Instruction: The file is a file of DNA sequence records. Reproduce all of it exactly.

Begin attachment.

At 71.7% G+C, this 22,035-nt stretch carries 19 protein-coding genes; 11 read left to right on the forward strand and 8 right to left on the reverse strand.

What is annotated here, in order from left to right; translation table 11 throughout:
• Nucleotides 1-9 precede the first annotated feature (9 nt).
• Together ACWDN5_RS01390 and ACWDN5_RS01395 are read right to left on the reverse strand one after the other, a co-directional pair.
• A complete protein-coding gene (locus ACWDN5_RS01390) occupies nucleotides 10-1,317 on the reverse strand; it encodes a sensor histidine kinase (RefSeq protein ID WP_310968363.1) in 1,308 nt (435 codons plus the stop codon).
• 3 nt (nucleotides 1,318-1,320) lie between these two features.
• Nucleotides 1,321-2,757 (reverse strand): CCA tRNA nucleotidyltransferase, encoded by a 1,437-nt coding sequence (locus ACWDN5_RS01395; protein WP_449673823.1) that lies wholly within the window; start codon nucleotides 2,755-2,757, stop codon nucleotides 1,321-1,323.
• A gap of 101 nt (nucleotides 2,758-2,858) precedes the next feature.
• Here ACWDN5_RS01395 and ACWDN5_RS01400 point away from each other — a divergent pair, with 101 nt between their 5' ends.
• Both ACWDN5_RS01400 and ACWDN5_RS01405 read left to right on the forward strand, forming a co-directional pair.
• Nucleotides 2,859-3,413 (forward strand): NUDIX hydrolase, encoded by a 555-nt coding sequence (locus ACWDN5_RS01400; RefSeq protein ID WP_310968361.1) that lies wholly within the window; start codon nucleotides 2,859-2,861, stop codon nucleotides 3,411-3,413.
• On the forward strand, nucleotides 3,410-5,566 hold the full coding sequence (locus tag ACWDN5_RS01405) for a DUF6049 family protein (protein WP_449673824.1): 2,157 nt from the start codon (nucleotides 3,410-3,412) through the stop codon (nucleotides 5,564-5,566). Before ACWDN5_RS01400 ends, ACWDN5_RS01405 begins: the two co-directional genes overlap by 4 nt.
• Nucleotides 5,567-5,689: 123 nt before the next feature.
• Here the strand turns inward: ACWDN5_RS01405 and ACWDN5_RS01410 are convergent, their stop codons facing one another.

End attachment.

At 71.7% G+C, this 22,035-nt stretch carries 19 protein-coding genes; 11 read left to right on the forward strand and 8 right to left on the reverse strand.

What is annotated here, in order from left to right; translation table 11 throughout:
• Nucleotides 1-9 precede the first annotated feature (9 nt).
• Together ACWDN5_RS01390 and ACWDN5_RS01395 are read right to left on the reverse strand one after the other, a co-directional pair.
• A complete protein-coding gene (locus ACWDN5_RS01390) occupies nucleotides 10-1,317 on the reverse strand; it encodes a sensor histidine kinase (RefSeq protein ID WP_310968363.1) in 1,308 nt (435 codons plus the stop codon).
• 3 nt (nucleotides 1,318-1,320) lie between these two features.
• Nucleotides 1,321-2,757 (reverse strand): CCA tRNA nucleotidyltransferase, encoded by a 1,437-nt coding sequence (locus ACWDN5_RS01395; protein WP_449673823.1) that lies wholly within the window; start codon nucleotides 2,755-2,757, stop codon nucleotides 1,321-1,323.
• A gap of 101 nt (nucleotides 2,758-2,858) precedes the next feature.
• Here ACWDN5_RS01395 and ACWDN5_RS01400 point away from each other — a divergent pair, with 101 nt between their 5' ends.
• Both ACWDN5_RS01400 and ACWDN5_RS01405 read left to right on the forward strand, forming a co-directional pair.
• Nucleotides 2,859-3,413 (forward strand): NUDIX hydrolase, encoded by a 555-nt coding sequence (locus ACWDN5_RS01400; RefSeq protein ID WP_310968361.1) that lies wholly within the window; start codon nucleotides 2,859-2,861, stop codon nucleotides 3,411-3,413.
• On the forward strand, nucleotides 3,410-5,566 hold the full coding sequence (locus tag ACWDN5_RS01405) for a DUF6049 family protein (protein WP_449673824.1): 2,157 nt from the start codon (nucleotides 3,410-3,412) through the stop codon (nucleotides 5,564-5,566). Before ACWDN5_RS01400 ends, ACWDN5_RS01405 begins: the two co-directional genes overlap by 4 nt.
• Nucleotides 5,567-5,689: 123 nt before the next feature.
• Here the strand turns inward: ACWDN5_RS01405 and ACWDN5_RS01410 are convergent, their stop codons facing one another.